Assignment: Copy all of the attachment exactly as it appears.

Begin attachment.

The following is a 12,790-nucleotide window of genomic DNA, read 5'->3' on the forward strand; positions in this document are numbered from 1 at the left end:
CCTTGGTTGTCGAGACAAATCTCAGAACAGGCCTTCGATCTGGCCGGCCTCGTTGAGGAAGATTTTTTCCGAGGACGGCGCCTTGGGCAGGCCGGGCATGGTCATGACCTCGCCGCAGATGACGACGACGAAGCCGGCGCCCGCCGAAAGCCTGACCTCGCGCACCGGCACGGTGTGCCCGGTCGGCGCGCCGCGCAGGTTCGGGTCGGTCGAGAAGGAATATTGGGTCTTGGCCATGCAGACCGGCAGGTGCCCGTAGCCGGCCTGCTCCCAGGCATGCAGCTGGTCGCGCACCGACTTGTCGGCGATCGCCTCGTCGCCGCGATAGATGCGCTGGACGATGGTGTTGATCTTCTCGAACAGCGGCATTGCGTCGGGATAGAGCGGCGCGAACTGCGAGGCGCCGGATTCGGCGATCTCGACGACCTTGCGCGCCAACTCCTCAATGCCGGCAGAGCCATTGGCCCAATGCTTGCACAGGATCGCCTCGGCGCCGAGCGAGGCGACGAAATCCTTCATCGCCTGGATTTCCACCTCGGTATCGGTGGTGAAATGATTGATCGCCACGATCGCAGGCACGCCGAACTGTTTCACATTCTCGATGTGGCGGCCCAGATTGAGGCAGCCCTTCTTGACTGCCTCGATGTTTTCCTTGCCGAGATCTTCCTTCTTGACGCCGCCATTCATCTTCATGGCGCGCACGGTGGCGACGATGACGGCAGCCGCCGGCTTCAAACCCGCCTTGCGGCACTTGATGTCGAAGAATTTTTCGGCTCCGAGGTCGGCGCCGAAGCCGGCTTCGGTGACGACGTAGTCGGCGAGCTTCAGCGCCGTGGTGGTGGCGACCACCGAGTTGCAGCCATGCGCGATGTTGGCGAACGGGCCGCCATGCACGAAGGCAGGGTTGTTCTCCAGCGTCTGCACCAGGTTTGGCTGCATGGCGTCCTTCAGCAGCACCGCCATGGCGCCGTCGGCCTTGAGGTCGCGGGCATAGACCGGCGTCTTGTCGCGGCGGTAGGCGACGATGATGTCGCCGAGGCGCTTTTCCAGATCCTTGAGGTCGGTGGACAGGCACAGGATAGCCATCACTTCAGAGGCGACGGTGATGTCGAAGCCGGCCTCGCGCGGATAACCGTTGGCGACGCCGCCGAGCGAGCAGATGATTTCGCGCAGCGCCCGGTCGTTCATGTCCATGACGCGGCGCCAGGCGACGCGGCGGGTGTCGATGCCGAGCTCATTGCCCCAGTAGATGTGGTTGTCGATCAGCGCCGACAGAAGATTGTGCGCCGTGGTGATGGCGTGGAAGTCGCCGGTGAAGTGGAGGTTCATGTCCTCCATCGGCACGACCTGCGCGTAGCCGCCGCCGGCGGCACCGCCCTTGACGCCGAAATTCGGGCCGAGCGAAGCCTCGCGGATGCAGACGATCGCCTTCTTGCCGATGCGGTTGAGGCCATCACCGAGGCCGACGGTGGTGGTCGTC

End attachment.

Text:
The following is a 12,790-nucleotide window of genomic DNA, read 5'->3' on the forward strand; positions in this document are numbered from 1 at the left end:
CCTTGGTTGTCGAGACAAATCTCAGAACAGGCCTTCGATCTGGCCGGCCTCGTTGAGGAAGATTTTTTCCGAGGACGGCGCCTTGGGCAGGCCGGGCATGGTCATGACCTCGCCGCAGATGACGACGACGAAGCCGGCGCCCGCCGAAAGCCTGACCTCGCGCACCGGCACGGTGTGCCCGGTCGGCGCGCCGCGCAGGTTCGGGTCGGTCGAGAAGGAATATTGGGTCTTGGCCATGCAGACCGGCAGGTGCCCGTAGCCGGCCTGCTCCCAGGCATGCAGCTGGTCGCGCACCGACTTGTCGGCGATCGCCTCGTCGCCGCGATAGATGCGCTGGACGATGGTGTTGATCTTCTCGAACAGCGGCATTGCGTCGGGATAGAGCGGCGCGAACTGCGAGGCGCCGGATTCGGCGATCTCGACGACCTTGCGCGCCAACTCCTCAATGCCGGCAGAGCCATTGGCCCAATGCTTGCACAGGATCGCCTCGGCGCCGAGCGAGGCGACGAAATCCTTCATCGCCTGGATTTCCACCTCGGTATCGGTGGTGAAATGATTGATCGCCACGATCGCAGGCACGCCGAACTGTTTCACATTCTCGATGTGGCGGCCCAGATTGAGGCAGCCCTTCTTGACTGCCTCGATGTTTTCCTTGCCGAGATCTTCCTTCTTGACGCCGCCATTCATCTTCATGGCGCGCACGGTGGCGACGATGACGGCAGCCGCCGGCTTCAAACCCGCCTTGCGGCACTTGATGTCGAAGAATTTTTCGGCTCCGAGGTCGGCGCCGAAGCCGGCTTCGGTGACGACGTAGTCGGCGAGCTTCAGCGCCGTGGTGGTGGCGACCACCGAGTTGCAGCCATGCGCGATGTTGGCGAACGGGCCGCCATGCACGAAGGCAGGGTTGTTCTCCAGCGTCTGCACCAGGTTTGGCTGCATGGCGTCCTTCAGCAGCACCGCCATGGCGCCGTCGGCCTTGAGGTCGCGGGCATAGACCGGCGTCTTGTCGCGGCGGTAGGCGACGATGATGTCGCCGAGGCGCTTTTCCAGATCCTTGAGGTCGGTGGACAGGCACAGGATAGCCATCACTTCAGAGGCGACGGTGATGTCGAAGCCGGCCTCGCGCGGATAACCGTTGGCGACGCCGCCGAGCGAGCAGATGATTTCGCGCAGCGCCCGGTCGTTCATGTCCATGACGCGGCGCCAGGCGACGCGGCGGGTGTCGATGCCGAGCTCATTGCCCCAGTAGATGTGGTTGTCGATCAGCGCCGACAGAAGATTGTGCGCCGTGGTGATGGCGTGGAAGTCGCCGGTGAAGTGGAGGTTCATGTCCTCCATCGGCACGACCTGCGCGTAGCCGCCGCCGGCGGCACCGCCCTTGACGCCGAAATTCGGGCCGAGCGAAGCCTCGCGGATGCAGACGATCGCCTTCTTGCCGATGCGGTTGAGGCCATCACCGAGGCCGACGGTGGTGGTCGTC